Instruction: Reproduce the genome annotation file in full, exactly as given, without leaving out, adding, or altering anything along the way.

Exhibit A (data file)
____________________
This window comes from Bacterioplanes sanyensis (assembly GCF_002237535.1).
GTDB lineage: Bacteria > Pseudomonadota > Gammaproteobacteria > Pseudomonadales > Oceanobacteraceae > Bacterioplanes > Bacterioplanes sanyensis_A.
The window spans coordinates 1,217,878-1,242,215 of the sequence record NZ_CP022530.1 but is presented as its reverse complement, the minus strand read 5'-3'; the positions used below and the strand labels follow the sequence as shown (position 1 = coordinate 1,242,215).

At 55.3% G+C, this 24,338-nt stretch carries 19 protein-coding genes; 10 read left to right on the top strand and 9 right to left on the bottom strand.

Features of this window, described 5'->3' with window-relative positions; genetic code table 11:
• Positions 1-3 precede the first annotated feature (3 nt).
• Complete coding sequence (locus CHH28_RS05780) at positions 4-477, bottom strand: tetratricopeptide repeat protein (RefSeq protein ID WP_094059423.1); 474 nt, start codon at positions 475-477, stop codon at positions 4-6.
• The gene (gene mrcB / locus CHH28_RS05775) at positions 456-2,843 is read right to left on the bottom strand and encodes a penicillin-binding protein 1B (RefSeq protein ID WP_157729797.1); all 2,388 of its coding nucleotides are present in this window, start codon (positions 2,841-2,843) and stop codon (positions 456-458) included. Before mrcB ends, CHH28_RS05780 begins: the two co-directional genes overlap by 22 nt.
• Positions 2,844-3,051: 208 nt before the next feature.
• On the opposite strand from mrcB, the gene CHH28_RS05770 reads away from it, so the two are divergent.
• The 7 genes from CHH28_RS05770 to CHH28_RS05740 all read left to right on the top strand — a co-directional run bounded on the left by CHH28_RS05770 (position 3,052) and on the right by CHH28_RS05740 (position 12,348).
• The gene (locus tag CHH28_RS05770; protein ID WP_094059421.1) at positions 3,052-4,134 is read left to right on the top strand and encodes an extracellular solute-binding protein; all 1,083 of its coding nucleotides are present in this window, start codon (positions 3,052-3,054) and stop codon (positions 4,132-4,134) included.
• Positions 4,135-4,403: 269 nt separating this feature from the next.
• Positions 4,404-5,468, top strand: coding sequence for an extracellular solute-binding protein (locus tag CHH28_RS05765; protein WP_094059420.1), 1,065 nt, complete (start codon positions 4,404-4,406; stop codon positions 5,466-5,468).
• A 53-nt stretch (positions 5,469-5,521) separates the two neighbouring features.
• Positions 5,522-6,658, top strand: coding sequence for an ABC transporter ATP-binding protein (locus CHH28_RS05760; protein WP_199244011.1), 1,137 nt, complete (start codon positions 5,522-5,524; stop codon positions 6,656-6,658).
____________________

This window comes from Bacterioplanes sanyensis (assembly GCF_002237535.1).
GTDB lineage: Bacteria > Pseudomonadota > Gammaproteobacteria > Pseudomonadales > Oceanobacteraceae > Bacterioplanes > Bacterioplanes sanyensis_A.
The window spans coordinates 1,217,878-1,242,215 of the sequence record NZ_CP022530.1 but is presented as its reverse complement, the minus strand read 5'-3'; the positions used below and the strand labels follow the sequence as shown (position 1 = coordinate 1,242,215).

At 55.3% G+C, this 24,338-nt stretch carries 19 protein-coding genes; 10 read left to right on the top strand and 9 right to left on the bottom strand.

Features of this window, described 5'->3' with window-relative positions; genetic code table 11:
• Positions 1-3 precede the first annotated feature (3 nt).
• Complete coding sequence (locus CHH28_RS05780) at positions 4-477, bottom strand: tetratricopeptide repeat protein (RefSeq protein ID WP_094059423.1); 474 nt, start codon at positions 475-477, stop codon at positions 4-6.
• The gene (gene mrcB / locus CHH28_RS05775) at positions 456-2,843 is read right to left on the bottom strand and encodes a penicillin-binding protein 1B (RefSeq protein ID WP_157729797.1); all 2,388 of its coding nucleotides are present in this window, start codon (positions 2,841-2,843) and stop codon (positions 456-458) included. Before mrcB ends, CHH28_RS05780 begins: the two co-directional genes overlap by 22 nt.
• Positions 2,844-3,051: 208 nt before the next feature.
• On the opposite strand from mrcB, the gene CHH28_RS05770 reads away from it, so the two are divergent.
• The 7 genes from CHH28_RS05770 to CHH28_RS05740 all read left to right on the top strand — a co-directional run bounded on the left by CHH28_RS05770 (position 3,052) and on the right by CHH28_RS05740 (position 12,348).
• The gene (locus tag CHH28_RS05770; protein ID WP_094059421.1) at positions 3,052-4,134 is read left to right on the top strand and encodes an extracellular solute-binding protein; all 1,083 of its coding nucleotides are present in this window, start codon (positions 3,052-3,054) and stop codon (positions 4,132-4,134) included.
• Positions 4,135-4,403: 269 nt separating this feature from the next.
• Positions 4,404-5,468, top strand: coding sequence for an extracellular solute-binding protein (locus tag CHH28_RS05765; protein WP_094059420.1), 1,065 nt, complete (start codon positions 4,404-4,406; stop codon positions 5,466-5,468).
• A 53-nt stretch (positions 5,469-5,521) separates the two neighbouring features.
• Positions 5,522-6,658, top strand: coding sequence for an ABC transporter ATP-binding protein (locus CHH28_RS05760; protein WP_199244011.1), 1,137 nt, complete (start codon positions 5,522-5,524; stop codon positions 6,656-6,658).